Who was Marjory Stoneman Douglas (1890-1998)? An author and conservationist well remembered for her famous 1947 book, “The Everglades: River of Grass.” The book opens with a warning: “There are no other Everglades in the world.”
We should not confuse her with Florida’s other notable Marjory but spelled Marjorie Kinnan Rawlings (1896-1953), whose book ”The Yearling” won the Pulitzer-Prize for fiction in 1939.
Marjory Stoneman Douglas was a journalist, writer, and outspoken advocate for women’s suffrage and civil rights. At 79 years old, she played a central role in the protection of the Florida Everglades in its “Eleventh Hour” from efforts to drain, to develop, to contaminate with agricultural runoff, and to plow under the river of grass in part for a proposed jetport.
She faced down the Army Corps of Engineers and the President of the United States. Richard Nixon tried to undercut her stalwart efforts by calling her “a damn butterfly chaser.” Later she railed against Ronald Reagan and his Secretary of Interior James Watts for their lackluster commitment to conservation. “You can’t conserve what you haven’t got.”
In 1993, Bill Clinton awarded her the Presidential Medal of Freedom. Several halls of fame inducted her and nicknamed her the “Grande Dame of the Everglades.”
During one of her public presentations about saving the River of Grass, a small-minded colonel with the Army Corps of Engineers dropped his pen on the floor to distract her. As the colonel stooped to pick it up, Ms. Douglas stopped her speech to reproach the colonel by saying, “Colonel you can crawl under that table and hide but you cannot get away from me!” Marjory Stoneman Douglas remains one of America’s remarkable conservationist figures. One reporter said that she “had a tongue like a switchblade.”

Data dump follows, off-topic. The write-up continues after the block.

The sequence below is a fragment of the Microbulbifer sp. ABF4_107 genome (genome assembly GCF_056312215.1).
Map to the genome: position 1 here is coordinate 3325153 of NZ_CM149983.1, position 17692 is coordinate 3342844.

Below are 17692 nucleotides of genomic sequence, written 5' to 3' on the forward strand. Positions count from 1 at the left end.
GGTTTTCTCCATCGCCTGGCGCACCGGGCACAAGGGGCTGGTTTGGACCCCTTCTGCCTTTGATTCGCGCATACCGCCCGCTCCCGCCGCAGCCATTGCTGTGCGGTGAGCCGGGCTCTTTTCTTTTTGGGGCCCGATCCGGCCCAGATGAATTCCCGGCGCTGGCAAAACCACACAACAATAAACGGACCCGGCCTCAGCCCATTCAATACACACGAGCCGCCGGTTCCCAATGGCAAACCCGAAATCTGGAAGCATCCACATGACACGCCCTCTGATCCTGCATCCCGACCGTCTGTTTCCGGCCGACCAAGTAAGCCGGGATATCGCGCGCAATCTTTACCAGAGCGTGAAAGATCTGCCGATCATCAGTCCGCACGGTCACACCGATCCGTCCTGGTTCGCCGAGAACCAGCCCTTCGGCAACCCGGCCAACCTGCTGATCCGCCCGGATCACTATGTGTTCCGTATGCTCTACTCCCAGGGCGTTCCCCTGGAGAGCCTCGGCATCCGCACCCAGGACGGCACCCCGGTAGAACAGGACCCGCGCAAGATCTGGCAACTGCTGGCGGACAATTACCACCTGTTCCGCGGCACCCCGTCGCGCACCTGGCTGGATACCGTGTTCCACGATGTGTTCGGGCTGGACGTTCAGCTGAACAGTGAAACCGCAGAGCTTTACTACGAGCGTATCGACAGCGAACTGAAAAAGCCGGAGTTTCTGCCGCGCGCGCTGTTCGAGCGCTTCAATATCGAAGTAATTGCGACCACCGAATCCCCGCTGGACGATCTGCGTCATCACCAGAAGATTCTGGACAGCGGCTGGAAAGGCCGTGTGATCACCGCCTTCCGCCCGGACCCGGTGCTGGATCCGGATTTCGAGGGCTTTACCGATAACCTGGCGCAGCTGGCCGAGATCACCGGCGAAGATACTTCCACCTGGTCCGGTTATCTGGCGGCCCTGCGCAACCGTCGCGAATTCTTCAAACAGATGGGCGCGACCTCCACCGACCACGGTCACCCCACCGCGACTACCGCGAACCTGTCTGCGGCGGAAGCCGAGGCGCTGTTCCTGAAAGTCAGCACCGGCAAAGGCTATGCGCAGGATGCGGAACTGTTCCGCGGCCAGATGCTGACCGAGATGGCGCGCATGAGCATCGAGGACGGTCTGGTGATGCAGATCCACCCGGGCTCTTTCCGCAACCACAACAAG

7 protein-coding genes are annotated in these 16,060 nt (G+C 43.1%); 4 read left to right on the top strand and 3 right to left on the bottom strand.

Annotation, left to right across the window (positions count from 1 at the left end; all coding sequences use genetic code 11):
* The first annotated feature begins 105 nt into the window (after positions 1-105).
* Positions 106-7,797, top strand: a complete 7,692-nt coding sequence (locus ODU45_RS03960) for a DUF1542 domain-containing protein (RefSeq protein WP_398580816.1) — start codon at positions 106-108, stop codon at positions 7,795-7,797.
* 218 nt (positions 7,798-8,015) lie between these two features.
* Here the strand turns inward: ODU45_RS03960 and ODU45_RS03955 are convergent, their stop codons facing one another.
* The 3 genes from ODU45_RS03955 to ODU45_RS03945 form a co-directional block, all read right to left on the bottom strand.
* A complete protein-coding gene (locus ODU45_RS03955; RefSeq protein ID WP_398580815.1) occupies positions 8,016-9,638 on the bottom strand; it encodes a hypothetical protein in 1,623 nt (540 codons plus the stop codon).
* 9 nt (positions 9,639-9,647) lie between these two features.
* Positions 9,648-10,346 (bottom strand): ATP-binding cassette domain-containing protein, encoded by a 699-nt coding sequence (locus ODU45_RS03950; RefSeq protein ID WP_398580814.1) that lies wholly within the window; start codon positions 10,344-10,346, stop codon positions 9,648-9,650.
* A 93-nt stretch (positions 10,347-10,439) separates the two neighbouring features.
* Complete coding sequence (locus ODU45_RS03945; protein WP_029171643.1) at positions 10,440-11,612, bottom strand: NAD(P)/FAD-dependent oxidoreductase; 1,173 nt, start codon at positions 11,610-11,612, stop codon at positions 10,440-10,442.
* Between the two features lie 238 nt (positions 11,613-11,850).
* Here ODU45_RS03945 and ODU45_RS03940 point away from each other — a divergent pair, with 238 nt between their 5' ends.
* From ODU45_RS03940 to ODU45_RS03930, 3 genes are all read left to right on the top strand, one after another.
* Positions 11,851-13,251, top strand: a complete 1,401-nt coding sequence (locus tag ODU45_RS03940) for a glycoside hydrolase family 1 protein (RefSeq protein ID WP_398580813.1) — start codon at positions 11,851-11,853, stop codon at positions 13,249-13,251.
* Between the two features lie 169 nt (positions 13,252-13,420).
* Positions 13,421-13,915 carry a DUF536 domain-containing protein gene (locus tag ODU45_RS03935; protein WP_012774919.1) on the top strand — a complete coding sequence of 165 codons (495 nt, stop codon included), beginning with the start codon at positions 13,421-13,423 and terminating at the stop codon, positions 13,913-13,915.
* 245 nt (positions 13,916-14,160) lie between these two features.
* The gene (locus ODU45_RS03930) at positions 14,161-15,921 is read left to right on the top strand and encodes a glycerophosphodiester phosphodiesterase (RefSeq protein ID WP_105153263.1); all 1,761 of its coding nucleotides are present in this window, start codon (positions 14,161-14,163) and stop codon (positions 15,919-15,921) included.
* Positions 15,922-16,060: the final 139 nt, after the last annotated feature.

In 1990, in Parkland, Florida, outside Miami, the Marjory Stoneman Douglas High School opened in her honor. In February 2018, a horrific shooting occurred at the campus that left 17 dead and 17 more wounded, making the shooting one of the world’s deadliest school massacres.
Law enforcement officers arrested the perpetrator shortly afterward. Subsequently, students began a “Never Again” campaign for gun legislation that included a minimum age requirement, a waiting period for the purchase of rifles, background checks for gun buyers, and allowed the hiring of school police. The National Rifle Association challenged the federal constitutionality of the age requirement in the resulting bill, and then Donald Trump retracted his previous support.
Marjory Stoneman Douglas ended her book with this apropos observation: “Two things only give any hope at all in the eleventh hour of fire and salt: a large number of aroused citizens east, west, and all over who insist angrily that something constructive be done, and fast.” “Unless people act, the fires will come again.”
We must counter political inertia, corporate greed, and institutional foolishness with courage, a willingness to learn and to work together – with a clarity of heart, mind, and spirit as exemplified by the “Never Again” movement. Let us encourage and applaud these young people to help us find sustainable, reasonable, and responsible solutions for gun-management.
We simply must stop the killings NOW! Each of these young victims is a beloved one of a kind – as a society we cannot afford the grievous loss of their potentials. There are no copies of these youth anywhere in this world. Let’s honor each of these martyrs for carrying America forward through some of its darkest hours in the feisty spirit of Marjory Stoneman Douglas.
Biographical Sketch: H. Bruce Rinker, Ph.D., is a forest ecologist, science-educator, and explorer who resides in Virginia’s Shenandoah Valley. Bruce is also the founder of Bioquest Solutions LLC, a multi-service environmental consultancy at home and abroad. You can reach Bruce at [email protected].